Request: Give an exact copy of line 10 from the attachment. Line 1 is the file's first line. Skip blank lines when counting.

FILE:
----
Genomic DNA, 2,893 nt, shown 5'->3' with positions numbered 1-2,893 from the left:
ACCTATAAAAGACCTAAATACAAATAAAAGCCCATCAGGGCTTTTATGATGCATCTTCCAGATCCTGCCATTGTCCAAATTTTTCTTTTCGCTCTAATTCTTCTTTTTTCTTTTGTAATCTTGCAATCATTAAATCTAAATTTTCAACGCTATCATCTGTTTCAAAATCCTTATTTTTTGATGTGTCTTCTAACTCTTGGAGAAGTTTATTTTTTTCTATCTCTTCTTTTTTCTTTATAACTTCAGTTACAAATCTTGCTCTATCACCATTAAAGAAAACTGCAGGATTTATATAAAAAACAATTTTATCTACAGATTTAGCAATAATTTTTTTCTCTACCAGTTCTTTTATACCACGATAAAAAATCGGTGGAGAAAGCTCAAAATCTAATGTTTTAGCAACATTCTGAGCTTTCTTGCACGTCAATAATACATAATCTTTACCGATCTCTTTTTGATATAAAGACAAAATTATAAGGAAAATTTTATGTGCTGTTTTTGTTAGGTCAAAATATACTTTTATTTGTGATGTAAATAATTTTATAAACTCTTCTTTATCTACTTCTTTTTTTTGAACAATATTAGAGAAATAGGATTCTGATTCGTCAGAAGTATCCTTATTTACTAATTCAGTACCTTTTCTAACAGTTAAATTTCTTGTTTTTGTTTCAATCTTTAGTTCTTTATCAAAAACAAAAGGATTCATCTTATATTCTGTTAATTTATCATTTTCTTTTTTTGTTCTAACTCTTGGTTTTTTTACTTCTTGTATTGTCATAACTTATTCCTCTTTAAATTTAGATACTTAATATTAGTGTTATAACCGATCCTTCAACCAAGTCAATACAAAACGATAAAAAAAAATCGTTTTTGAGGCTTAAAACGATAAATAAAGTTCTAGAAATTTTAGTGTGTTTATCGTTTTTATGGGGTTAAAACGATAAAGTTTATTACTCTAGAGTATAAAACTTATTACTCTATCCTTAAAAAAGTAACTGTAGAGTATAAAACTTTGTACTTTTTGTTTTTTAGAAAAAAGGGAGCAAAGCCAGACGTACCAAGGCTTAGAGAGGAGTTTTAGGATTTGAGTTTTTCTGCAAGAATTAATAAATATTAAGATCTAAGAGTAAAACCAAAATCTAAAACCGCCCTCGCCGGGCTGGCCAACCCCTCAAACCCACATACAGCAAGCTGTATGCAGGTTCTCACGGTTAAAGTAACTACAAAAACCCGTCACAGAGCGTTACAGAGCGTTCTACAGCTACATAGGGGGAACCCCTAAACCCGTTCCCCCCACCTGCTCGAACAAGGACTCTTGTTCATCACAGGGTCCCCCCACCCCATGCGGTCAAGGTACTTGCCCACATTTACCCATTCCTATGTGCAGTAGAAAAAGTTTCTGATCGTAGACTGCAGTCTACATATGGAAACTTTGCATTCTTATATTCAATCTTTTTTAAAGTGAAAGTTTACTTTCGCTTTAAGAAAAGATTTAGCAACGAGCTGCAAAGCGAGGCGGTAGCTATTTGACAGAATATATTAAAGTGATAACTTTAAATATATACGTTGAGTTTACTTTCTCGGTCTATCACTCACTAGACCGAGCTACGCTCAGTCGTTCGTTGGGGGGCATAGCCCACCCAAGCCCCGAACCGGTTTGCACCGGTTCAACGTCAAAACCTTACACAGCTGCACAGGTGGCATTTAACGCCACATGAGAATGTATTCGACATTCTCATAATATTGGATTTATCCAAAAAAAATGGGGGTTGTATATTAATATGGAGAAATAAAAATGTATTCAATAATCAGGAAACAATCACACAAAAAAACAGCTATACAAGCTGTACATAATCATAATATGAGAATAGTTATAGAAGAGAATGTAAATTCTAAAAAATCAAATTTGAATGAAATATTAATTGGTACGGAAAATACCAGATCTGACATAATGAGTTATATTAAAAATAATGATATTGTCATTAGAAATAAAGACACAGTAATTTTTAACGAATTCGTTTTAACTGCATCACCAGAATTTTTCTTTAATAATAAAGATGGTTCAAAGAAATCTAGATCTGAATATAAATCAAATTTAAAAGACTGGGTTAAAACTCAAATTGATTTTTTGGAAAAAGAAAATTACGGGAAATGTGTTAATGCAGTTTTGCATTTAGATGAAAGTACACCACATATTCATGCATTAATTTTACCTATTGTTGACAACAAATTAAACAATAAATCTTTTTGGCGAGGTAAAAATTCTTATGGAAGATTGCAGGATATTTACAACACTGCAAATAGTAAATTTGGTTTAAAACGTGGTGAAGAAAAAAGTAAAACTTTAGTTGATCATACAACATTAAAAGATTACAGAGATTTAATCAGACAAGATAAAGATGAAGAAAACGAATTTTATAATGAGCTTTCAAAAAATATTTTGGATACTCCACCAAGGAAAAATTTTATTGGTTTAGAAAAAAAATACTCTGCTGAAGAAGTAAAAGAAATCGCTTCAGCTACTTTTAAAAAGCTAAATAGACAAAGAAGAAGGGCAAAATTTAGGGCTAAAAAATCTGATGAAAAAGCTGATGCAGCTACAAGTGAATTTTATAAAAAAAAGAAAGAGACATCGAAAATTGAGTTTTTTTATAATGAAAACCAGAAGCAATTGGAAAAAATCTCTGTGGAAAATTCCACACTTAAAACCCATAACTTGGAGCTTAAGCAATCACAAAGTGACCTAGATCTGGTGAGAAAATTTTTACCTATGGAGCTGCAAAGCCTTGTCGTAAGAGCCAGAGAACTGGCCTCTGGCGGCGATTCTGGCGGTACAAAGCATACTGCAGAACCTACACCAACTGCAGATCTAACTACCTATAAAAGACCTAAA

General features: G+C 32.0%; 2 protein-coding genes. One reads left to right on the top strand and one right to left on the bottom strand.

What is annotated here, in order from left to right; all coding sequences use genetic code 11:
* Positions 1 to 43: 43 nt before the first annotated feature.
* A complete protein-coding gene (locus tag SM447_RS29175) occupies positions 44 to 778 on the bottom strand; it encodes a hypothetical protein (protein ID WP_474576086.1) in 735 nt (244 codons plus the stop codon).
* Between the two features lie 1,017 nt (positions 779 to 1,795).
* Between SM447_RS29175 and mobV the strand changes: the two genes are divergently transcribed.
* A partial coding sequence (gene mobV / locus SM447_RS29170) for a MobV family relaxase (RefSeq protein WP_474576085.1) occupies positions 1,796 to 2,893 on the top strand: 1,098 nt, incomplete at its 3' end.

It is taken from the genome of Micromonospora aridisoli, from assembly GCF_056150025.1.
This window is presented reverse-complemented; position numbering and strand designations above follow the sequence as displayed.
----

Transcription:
It is taken from the genome of Micromonospora aridisoli, from assembly GCF_056150025.1.